Figure 6

Average analysis time necessary to process and analyze the example datasets with the BiQ Analyzer, QUMA and BISMA programs. The bars indicate the lowest and the highest analysis time which was measured.

All three programs support uploading of sequencing files in text format. However, BISMA is the only software which supports direct uploading of ABI sequencing data. All three tools identify and remove improper sequencing results based on sequence identity and conversion rate. In addition, QUMA and BISMA remove sequences with insertions or deletions which do not pass the user defined threshold. Only BISMA directly filters clones for N-sites at cytosine positions as well. All three programs provide an annotated alignment of all sequence of the final dataset.

The accurate determination of the methylation state of each aligned CpG position is one of the most important tasks during analysis of bisulfite sequencing data. The new BISMA software has implemented an improved algorithm for CpG site detection, which detected all positions accurately. The BiQ Analyzer fails if the methylation site under investigation is not directly aligned with the respective cytosine position, which frequently happens in aligned bisulfite sequencing results at T-stretches (Additional file 1: Suppl. Text S3). The QUMA software erroneously reports a methylation result of mutated [TA] and unknown [TN or CN] positions (Additional file 1: Suppl. Text S3-5).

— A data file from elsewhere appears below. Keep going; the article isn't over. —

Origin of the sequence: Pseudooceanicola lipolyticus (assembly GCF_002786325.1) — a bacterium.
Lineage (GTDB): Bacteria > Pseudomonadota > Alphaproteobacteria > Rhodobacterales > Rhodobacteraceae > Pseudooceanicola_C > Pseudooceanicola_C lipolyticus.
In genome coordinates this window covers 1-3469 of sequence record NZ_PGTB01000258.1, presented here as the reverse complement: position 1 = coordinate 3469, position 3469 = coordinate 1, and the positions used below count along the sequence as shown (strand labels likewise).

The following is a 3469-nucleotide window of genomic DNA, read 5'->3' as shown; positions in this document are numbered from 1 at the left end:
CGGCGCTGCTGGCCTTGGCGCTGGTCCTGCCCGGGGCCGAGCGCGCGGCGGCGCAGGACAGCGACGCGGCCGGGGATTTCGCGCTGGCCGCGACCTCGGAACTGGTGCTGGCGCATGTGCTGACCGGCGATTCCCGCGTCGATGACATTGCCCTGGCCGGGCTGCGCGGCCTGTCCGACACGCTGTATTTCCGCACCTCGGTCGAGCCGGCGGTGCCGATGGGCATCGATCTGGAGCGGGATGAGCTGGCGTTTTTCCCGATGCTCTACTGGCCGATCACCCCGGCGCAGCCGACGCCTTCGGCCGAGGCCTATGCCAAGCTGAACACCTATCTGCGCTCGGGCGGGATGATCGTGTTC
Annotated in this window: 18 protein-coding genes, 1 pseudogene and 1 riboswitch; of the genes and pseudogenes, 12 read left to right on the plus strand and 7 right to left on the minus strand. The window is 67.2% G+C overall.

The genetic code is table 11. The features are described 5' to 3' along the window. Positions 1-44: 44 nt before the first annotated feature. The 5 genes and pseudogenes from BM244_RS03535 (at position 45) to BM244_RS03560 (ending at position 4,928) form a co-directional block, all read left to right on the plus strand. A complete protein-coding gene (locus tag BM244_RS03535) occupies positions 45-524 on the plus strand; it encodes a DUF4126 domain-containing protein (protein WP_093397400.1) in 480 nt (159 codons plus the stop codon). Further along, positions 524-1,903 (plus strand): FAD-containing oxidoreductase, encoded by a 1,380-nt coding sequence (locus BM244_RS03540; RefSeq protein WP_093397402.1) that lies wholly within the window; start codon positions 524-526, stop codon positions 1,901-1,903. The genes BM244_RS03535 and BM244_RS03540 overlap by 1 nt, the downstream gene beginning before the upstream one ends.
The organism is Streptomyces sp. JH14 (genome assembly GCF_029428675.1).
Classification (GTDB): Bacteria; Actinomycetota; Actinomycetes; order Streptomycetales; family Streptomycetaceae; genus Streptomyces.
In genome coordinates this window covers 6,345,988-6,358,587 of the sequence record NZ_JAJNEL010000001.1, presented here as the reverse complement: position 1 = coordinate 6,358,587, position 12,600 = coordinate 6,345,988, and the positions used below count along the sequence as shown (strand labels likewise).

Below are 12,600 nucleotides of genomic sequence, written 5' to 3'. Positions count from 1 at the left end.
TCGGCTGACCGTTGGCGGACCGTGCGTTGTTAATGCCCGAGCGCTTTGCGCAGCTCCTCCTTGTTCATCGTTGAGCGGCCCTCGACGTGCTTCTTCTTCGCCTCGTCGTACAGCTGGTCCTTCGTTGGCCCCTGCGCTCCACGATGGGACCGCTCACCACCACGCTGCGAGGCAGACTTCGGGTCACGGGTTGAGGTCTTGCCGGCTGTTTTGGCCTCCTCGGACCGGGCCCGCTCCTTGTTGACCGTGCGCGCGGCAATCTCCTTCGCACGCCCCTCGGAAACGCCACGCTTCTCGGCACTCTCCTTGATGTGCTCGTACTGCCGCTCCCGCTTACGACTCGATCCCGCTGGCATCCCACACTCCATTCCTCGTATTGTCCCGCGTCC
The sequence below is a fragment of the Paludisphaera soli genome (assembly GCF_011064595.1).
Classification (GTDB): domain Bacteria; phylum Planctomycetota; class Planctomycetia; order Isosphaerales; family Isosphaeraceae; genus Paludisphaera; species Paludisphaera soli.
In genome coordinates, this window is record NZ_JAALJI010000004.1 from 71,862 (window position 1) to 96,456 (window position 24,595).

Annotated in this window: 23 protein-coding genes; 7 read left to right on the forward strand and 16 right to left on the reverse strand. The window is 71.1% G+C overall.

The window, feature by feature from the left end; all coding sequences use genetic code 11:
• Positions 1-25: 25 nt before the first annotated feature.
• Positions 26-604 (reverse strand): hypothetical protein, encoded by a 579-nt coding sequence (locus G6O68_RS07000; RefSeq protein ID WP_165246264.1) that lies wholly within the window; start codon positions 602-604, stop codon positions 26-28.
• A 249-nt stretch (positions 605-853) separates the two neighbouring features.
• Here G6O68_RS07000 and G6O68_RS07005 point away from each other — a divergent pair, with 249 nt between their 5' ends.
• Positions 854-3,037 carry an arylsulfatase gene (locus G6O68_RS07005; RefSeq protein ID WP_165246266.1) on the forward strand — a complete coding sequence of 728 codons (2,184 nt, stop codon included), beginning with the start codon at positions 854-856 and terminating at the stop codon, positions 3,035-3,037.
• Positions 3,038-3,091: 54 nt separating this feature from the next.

The BiQ Analyzer and BISMA programs offer filtering of clonal molecules, while the QUMA software does not check for clonal sequences and it includes obvious examples of clonal PCR for methylation analysis (Additional file 1: Suppl. Text S6). However, BISMA has implemented an improved algorithm that keeps clones with identical cytosine patterns, which do not have conversion artifacts. More stringent filtering as implemented in the BiQ Analyzer inappropriately removes valid methylation patterns (Suppl. Text S7). BISMA ignores N-sites during filtering of clonal sequences, which is not implemented in the BiQ Analyzer (Additional file 1: Suppl. Text S8). Therefore, the filtering routine of the BiQ Analyzer leads to preferential analysis of sequences with conversion artifacts and bad sequencing data quality. This is critical when analyzing highly methylated or unmethylated regions.

To illustrate the functionality of the improved filtering for clonal sequences, we isolated DNA from mouse tail tip, converted it with sodium bisulfite and amplified a part of the Xist promoter from a female animal (Figure 3C). In females, the Xist promoter is methylated on the active X-chromosome, while unmethylated on the other chromosome which is subject to X-chromosome-inactivation. Therefore, the expected methylation pattern consists of half methylated and half unmethylated clones [2830]. As shown in Figure 3C, the strict filtering of identical cytosine patterns led to the removal of many clones and artificially created a heterogeneous methylation pattern, which might mislead the interpretation. In contrast, the data analyzed with the modified settings nicely reflect the true methylation pattern.

BDPC as an integrated platform for bisulfite sequencing DNA methylation analyses